Critically injured Auckland patients have a better chance of survival on their way to the hospital with rescue helicopters in the city now carrying blood for emergency transfusions.
In a New Zealand first, Auckland's rescue choppers, and a land-based rapid response vehicle, are carrying blood for pre-hospital emergency transfusions at the site of an accident.
Auckland Rescue Helicopter Trust chief paramedic Barry Watkin said you could not put a number on the lives the blood might save.
"With the blood you can keep a person alive to get to hospital. If you can buy that bit of time, you get a life saved."
The trial began on Friday and will run for three months. The Auckland Westpac rescue helicopters will carry one unit of O negative whole blood on board during the trial period.
"The first hour following a traumatic injury or medical emergency is critical," said Christopher Denny, a doctor with the Helicopter Emergency Medical Service. "All research points to improved survival rates for critically injured patients that receive a pre-hospital transfusion.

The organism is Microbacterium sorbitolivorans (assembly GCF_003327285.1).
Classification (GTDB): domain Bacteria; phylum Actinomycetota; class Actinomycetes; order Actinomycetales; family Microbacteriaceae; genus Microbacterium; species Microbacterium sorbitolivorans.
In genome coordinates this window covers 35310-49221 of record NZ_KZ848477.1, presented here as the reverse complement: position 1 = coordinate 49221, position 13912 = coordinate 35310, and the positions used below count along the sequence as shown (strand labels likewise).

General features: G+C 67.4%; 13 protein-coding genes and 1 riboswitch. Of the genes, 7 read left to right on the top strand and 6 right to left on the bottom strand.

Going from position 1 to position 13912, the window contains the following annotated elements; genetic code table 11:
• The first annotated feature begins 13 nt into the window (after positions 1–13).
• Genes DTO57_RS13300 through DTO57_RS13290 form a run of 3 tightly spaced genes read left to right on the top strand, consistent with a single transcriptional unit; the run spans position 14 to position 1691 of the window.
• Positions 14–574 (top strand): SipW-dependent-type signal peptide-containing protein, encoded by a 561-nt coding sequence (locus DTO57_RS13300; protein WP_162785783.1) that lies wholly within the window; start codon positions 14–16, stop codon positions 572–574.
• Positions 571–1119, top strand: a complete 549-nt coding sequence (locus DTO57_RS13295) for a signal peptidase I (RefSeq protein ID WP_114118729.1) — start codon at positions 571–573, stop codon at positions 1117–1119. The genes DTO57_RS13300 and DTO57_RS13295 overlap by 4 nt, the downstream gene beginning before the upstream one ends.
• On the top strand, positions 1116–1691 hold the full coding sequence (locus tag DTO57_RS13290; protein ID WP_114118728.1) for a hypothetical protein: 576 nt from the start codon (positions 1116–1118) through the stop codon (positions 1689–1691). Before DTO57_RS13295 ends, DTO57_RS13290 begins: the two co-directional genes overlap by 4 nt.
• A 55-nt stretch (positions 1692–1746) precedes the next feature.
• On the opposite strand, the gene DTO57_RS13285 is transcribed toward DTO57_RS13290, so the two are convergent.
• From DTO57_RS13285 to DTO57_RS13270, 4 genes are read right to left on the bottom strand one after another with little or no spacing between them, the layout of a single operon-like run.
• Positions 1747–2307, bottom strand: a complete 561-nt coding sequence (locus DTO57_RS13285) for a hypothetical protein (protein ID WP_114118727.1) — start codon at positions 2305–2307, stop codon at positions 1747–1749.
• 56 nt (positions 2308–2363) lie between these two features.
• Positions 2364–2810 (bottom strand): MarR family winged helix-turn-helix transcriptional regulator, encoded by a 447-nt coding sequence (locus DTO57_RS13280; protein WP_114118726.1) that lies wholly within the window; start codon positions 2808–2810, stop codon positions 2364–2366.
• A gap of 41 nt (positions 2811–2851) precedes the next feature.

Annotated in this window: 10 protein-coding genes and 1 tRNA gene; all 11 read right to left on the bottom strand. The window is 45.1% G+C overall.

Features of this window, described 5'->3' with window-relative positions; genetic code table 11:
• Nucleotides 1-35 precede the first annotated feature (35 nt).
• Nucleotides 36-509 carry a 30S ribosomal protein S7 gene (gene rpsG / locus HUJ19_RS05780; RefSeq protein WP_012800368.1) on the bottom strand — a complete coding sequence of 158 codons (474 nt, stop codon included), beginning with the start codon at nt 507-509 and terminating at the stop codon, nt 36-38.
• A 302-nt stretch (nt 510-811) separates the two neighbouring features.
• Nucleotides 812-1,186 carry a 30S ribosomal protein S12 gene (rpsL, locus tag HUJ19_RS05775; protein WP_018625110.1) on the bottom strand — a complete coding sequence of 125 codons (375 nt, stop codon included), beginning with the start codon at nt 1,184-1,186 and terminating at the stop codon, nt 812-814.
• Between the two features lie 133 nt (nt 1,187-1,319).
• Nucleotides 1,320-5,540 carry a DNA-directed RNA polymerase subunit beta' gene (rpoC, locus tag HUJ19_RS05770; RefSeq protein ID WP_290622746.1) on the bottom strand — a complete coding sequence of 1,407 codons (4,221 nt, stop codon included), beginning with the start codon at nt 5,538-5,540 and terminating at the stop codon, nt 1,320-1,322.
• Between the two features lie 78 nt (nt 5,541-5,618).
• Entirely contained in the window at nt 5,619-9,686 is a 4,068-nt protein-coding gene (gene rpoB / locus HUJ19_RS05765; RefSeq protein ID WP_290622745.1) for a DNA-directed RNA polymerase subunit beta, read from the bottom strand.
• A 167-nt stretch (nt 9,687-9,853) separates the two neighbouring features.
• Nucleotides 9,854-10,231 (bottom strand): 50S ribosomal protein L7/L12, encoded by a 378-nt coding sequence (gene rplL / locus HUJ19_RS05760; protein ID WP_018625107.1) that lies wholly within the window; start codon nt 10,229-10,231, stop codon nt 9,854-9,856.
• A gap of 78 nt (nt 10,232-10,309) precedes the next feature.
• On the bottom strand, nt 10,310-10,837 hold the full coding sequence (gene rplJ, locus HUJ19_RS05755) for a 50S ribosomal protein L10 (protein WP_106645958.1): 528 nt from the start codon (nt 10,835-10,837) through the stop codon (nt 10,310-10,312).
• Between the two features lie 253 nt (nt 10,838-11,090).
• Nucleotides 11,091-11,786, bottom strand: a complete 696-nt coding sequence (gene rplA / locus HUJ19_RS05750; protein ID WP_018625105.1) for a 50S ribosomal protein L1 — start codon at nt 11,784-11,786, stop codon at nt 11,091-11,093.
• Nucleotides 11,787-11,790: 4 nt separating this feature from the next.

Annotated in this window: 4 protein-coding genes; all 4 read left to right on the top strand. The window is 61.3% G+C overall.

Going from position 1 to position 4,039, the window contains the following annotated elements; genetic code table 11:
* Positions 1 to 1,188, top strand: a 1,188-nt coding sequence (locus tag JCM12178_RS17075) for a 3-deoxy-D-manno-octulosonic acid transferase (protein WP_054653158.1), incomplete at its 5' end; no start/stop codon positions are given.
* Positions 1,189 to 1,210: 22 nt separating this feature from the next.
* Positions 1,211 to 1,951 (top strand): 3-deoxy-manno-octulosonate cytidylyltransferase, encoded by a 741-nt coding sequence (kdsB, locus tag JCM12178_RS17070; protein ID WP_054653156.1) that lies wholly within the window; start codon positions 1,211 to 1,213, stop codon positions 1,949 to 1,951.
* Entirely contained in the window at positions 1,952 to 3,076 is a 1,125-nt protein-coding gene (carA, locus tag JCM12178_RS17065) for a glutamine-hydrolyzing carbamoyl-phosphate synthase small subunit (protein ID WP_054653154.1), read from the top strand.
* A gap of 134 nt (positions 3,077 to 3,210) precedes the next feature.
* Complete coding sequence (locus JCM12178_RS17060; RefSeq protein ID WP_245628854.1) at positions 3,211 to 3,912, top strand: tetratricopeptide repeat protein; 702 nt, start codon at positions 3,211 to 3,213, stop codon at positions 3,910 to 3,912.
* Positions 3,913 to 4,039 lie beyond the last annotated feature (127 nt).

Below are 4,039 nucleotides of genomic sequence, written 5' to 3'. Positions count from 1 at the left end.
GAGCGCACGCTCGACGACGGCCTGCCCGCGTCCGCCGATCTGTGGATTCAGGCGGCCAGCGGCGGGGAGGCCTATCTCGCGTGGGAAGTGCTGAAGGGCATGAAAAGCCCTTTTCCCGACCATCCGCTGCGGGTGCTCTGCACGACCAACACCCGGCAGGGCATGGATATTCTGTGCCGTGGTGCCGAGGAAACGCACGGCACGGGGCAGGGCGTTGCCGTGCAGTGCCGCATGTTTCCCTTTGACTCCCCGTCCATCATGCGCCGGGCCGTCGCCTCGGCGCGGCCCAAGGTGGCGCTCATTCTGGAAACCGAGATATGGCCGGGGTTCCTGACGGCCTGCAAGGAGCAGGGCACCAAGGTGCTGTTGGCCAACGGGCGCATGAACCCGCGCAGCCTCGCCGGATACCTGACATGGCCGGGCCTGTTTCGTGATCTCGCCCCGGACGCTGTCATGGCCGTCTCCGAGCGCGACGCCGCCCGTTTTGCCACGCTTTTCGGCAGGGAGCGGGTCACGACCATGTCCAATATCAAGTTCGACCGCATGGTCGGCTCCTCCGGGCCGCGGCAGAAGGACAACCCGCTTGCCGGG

"This is the first time this service will be available in New Zealand ... [but] there is evidence from other countries such as Australia, the United States and the United Kingdom, where this is a standard practice, to support the use of pre-hospital blood transfusions."
The blood transfusion trial is being run jointly between the New Zealand Blood Service, the Auckland Rescue Helicopter Trust, Auckland District Health Board and St John Ambulance.
The Auckland rescue helicopters service the greater Auckland region, with a population of 1.4 million people. They cover from Te Hana in the north to Meremere in the south, and Coromandel and the Gulf Islands to the east. It is estimated they will give transfusions of whole blood at least every two to three days.
One unit of O negative whole blood - to be replaced every two to three days - would be carried on board, Blood Service spokeswoman Asuka Burge said.
"The reason it's O negative is that is the universal blood type. In an emergency it can be safely transfused to anyone, regardless of their blood type."